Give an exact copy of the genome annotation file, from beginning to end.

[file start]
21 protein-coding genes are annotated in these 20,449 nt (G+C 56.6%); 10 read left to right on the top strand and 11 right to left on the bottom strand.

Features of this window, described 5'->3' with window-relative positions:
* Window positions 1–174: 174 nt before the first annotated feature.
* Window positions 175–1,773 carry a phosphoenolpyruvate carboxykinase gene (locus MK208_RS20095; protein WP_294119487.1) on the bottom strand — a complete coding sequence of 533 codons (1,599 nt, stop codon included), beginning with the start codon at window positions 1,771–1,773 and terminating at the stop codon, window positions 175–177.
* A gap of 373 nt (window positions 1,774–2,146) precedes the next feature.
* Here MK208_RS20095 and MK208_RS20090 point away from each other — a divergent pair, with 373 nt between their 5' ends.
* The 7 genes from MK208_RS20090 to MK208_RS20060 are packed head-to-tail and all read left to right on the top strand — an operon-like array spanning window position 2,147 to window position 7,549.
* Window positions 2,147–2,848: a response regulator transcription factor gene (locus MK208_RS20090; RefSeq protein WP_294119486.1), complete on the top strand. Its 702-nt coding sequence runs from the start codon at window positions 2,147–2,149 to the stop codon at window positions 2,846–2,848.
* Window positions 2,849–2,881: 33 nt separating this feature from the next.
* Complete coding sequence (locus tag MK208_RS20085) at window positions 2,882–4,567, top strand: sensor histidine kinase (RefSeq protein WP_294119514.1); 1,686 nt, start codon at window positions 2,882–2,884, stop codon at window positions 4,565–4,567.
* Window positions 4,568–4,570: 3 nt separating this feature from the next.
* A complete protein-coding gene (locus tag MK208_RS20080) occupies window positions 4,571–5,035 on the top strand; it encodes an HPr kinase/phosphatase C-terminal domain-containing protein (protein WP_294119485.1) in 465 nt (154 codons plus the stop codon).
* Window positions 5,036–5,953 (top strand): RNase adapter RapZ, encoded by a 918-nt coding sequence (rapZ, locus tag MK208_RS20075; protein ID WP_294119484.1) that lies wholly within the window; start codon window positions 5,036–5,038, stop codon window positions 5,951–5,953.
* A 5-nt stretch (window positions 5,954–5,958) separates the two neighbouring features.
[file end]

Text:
21 protein-coding genes are annotated in these 20,449 nt (G+C 56.6%); 10 read left to right on the top strand and 11 right to left on the bottom strand.

Features of this window, described 5'->3' with window-relative positions:
* Window positions 1–174: 174 nt before the first annotated feature.
* Window positions 175–1,773 carry a phosphoenolpyruvate carboxykinase gene (locus MK208_RS20095; protein WP_294119487.1) on the bottom strand — a complete coding sequence of 533 codons (1,599 nt, stop codon included), beginning with the start codon at window positions 1,771–1,773 and terminating at the stop codon, window positions 175–177.
* A gap of 373 nt (window positions 1,774–2,146) precedes the next feature.
* Here MK208_RS20095 and MK208_RS20090 point away from each other — a divergent pair, with 373 nt between their 5' ends.
* The 7 genes from MK208_RS20090 to MK208_RS20060 are packed head-to-tail and all read left to right on the top strand — an operon-like array spanning window position 2,147 to window position 7,549.
* Window positions 2,147–2,848: a response regulator transcription factor gene (locus MK208_RS20090; RefSeq protein WP_294119486.1), complete on the top strand. Its 702-nt coding sequence runs from the start codon at window positions 2,147–2,149 to the stop codon at window positions 2,846–2,848.
* Window positions 2,849–2,881: 33 nt separating this feature from the next.
* Complete coding sequence (locus tag MK208_RS20085) at window positions 2,882–4,567, top strand: sensor histidine kinase (RefSeq protein WP_294119514.1); 1,686 nt, start codon at window positions 2,882–2,884, stop codon at window positions 4,565–4,567.
* Window positions 4,568–4,570: 3 nt separating this feature from the next.
* A complete protein-coding gene (locus tag MK208_RS20080) occupies window positions 4,571–5,035 on the top strand; it encodes an HPr kinase/phosphatase C-terminal domain-containing protein (protein WP_294119485.1) in 465 nt (154 codons plus the stop codon).
* Window positions 5,036–5,953 (top strand): RNase adapter RapZ, encoded by a 918-nt coding sequence (rapZ, locus tag MK208_RS20075; protein ID WP_294119484.1) that lies wholly within the window; start codon window positions 5,036–5,038, stop codon window positions 5,951–5,953.
* A 5-nt stretch (window positions 5,954–5,958) separates the two neighbouring features.